As a father, I have been very intentional with my four children—especially when it comes to making a way for them.
This is the season when my relationship with them transitions from parent-child to adult-adult. I must admit, I miss them as children. In retrospect, those child-rearing years were so fleeting.
As I’ve thought about this transition, I’ve realized that our peer-to-peer relationship has moved us from directive interactions to collaboration.
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This has created tension between my role as their parent and our new dynamic. My challenge is to push past my familiar functions as a father and press instead toward an enduring relationship.
This transition is scary in many ways because if I no longer function as a parent, do I still have value to them?
Our culture emphasizes function over relationship. The question, “What do you do?” is the typical introduction in every Silicon Valley context. Many employers care only about contribution and what you have done lately. When an employer no longer values your functional role, it can lead quickly to a job loss.
A simple story illustrates the challenge. I was once a core lay leader in a church with a large pastoral staff. Lay leaders were assigned a support pastor based on geography. This pastor and I met weekly and ate meals together. I could call him any time. I felt well supported and affirmed by my new friendship.
After several months, the church grew and, as a result, a different pastor was assigned to support me.
But what of that former pastor? I never shared another meal or phone call with him. He moved on to his new assignment. My relationship with him had been primarily functional.
As I think about my changing relationship with my adult children, I am forced to ask the questions: What is the goal of a relationship? How can I become more sensitive to the tension between function and bond?
The risk of emphasizing our roles is that a relationship may die when the purpose that fueled it no longer exists. The personhood of each individual has not been cultivated enough for the bond to continue.
This is the struggle that some parents have as their children enter adulthood. It is easy to tightly grip our parental function and never allow our relationship with our children to transition as they grow up.
In my observations, refusing to loosen our grip causes adult children to remain forever dependent or become estranged in an effort to break constraints that have outlived their usefulness.
Adulthood in our culture does not happen all at once but emerges. The ramp for each child is different, but milestones like graduation, entering the workforce, and marriage mark the transition. Similarly, the path of our relationship with our children must be iterative, building on itself over time.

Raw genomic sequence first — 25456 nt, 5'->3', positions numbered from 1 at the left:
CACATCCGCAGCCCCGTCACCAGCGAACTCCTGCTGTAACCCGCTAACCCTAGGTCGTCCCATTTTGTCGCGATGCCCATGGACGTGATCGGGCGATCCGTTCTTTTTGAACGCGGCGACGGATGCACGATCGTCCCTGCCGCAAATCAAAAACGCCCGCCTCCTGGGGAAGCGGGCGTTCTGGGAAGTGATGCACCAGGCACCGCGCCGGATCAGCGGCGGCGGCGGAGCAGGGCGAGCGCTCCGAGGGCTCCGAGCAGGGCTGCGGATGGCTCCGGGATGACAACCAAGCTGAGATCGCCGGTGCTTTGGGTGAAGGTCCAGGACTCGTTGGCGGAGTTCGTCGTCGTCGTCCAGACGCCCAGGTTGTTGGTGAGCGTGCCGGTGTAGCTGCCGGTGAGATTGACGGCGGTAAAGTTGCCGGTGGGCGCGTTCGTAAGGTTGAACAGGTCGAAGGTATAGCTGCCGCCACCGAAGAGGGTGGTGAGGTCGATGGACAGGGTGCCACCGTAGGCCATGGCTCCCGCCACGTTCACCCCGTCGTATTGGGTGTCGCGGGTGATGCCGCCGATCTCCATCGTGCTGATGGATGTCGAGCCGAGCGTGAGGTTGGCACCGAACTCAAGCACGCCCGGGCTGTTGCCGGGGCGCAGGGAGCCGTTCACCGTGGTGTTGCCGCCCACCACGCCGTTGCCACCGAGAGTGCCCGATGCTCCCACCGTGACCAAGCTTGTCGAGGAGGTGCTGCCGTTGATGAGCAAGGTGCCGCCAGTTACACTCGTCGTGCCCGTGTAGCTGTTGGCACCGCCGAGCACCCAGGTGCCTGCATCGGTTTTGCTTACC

In their book, The Family: A Christian Perspective on Contemporary Home, Fuller Seminary professors Jack and Judith Balswick present a theology of relationships that includes the idea of nurturing reciprocity.
According to the Balswicks, nurturing reciprocity describes the ever-evolving, nonlinear stages of a relationship: covenant, grace, empowering, and intimacy.
As parents and children age together, the way forward is to nurture collaboration and reciprocity. The key aspect of our bond is our relationship to one another. As Jesus exhorts, “I give you a new commandment…that you love one another. Just as I have loved you, you also should love one another” (John 13:34, NET). This exhortation applies not only to the family of God but to our own families as well.
Love is what pushes our family relationships toward reciprocity. It challenges me to respond to my family with humility and end manipulative or controlling behaviors.
Just as I was a very intentional parent while my children were young, I must be intentional in un-parenting them. I hope to seek sustaining, reciprocal relationships with them that evolve as we journey forward through the life seasons ahead.
Michael Dunn became a Christian in 1975 during the sweet spot of the Jesus movement. His career has been in high tech, including tenures at Apple, Netscape, AOL, Palm, and a few startups. He and his wife, Kathy, raised four children and are learning to be grandparents. They currently live in Santa Cruz.
In previous years, Michael was involved with several church plants in San Francisco and Austin. In 2015, Michael completed a masters from the School of Theology at Fuller Seminary. He still works in high tech but is starting to work out his focus for this next season. Presently he is interested in serving boomers. He attended The River from 2012 to 2017.